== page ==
Statistics show that up to 20% of businesses fail in their first year, and as many as 60% have gone bust within three years. So what can be done to prevent yourself from becoming one of the many startup businesses that fail during that crucial first year? Let’s take a look.
Things to do in the first year of your new business start-up
The most obvious and basic thing you need to do is to have a sound idea and a competent business plan. It might sound obvious, and that’s because it is. But anecdotal evidence would say that the majority of failing businesses don’t have a sound plan. But what exactly does a good business consist of? It’s an easy line to throw out there, but what exactly does it mean?
The basics of a good business plan would involve having a top-quality product or service that’s in demand, finances in place, a good workforce, a professional-looking website, and unless virtual or working from home, adequate business premises.
Other aspects of your business plan would be how you are going to use your budget if things start slowly, or if your new start-up has unexpected issues within the first year. You would need a plan for what you intend to spend your finances on during these events.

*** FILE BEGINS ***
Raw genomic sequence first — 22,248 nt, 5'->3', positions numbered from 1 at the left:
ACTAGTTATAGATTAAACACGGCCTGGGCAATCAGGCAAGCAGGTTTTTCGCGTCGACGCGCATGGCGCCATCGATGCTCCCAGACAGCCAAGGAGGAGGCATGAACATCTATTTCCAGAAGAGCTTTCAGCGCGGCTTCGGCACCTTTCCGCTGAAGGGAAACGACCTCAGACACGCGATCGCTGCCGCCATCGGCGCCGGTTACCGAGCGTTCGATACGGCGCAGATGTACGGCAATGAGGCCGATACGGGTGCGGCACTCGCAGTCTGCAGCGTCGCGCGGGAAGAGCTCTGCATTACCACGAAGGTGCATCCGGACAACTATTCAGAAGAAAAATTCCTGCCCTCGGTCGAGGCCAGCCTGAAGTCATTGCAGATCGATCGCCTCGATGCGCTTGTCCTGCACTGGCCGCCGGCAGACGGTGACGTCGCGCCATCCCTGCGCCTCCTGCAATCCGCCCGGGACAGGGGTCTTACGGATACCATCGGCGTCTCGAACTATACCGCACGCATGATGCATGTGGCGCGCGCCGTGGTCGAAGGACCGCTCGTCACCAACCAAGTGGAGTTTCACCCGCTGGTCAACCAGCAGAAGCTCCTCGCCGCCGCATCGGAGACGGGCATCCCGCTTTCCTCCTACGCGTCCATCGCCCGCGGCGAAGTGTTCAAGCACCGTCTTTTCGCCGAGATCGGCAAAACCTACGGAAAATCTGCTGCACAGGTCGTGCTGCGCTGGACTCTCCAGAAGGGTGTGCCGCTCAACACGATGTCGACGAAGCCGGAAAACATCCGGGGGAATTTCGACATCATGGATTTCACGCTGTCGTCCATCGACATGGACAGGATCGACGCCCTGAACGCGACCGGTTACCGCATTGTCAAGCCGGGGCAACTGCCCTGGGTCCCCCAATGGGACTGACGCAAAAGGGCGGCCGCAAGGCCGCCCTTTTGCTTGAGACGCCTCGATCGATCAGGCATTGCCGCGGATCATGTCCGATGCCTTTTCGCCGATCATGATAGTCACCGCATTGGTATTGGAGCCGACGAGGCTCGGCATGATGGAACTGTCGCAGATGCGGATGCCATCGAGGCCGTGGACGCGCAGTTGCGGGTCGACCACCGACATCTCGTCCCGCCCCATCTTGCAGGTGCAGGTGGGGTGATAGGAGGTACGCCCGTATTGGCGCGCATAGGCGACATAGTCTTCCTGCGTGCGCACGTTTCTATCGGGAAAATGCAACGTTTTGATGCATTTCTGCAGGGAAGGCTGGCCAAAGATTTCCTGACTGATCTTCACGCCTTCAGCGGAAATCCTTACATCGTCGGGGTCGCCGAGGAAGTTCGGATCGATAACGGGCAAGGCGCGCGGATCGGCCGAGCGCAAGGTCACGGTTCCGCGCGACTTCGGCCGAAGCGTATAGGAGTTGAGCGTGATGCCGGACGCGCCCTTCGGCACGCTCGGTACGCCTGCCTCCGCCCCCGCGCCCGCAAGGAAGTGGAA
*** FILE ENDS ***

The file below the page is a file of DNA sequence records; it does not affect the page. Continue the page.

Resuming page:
Eliminating as much risk as possible would be another good area to focus on. Virtual credit cards can help here, as they have numerous benefits. For example, they can’t be lost, and they are more secure than physical ones. They would also enable a business owner to keep better track of staff spending, and in the process keep on top of critical business spending in those crucial first months.
In short, a ‘safety first’ approach to spending and looking after finances should give any aspiring business a better chance of surviving those first treacherous 12 months.
Things to avoid doing in the first year of a new business
To further expand on that last sentence of the previous section, one of the most basic things to avoid doing in the first year of a new business has to be unnecessary overspending.
This could cover a whole host of areas such as a fancy website, staff, equipment, branding, and even events. It’s likely to be impossible to totally eliminate spending on all of the above, but caution needs to be exercised. Yes, a website is necessary, but it doesn’t have to be the most flashy extravagant one available – unless your business is web design that is!
Elsewhere, you can hold back on hiring extra staff. Delegate roles better between your start-up staff. Also, don’t be flashy. You may have a good first month and decide to invest in some flashy new equipment, only to see sales fall off in the second month, and quickly regret the unnecessary outlay.
In short, play safe in that first twelve months. If things are going well at the end of the first year, then it could be time to re-evaluate and work out a new budget.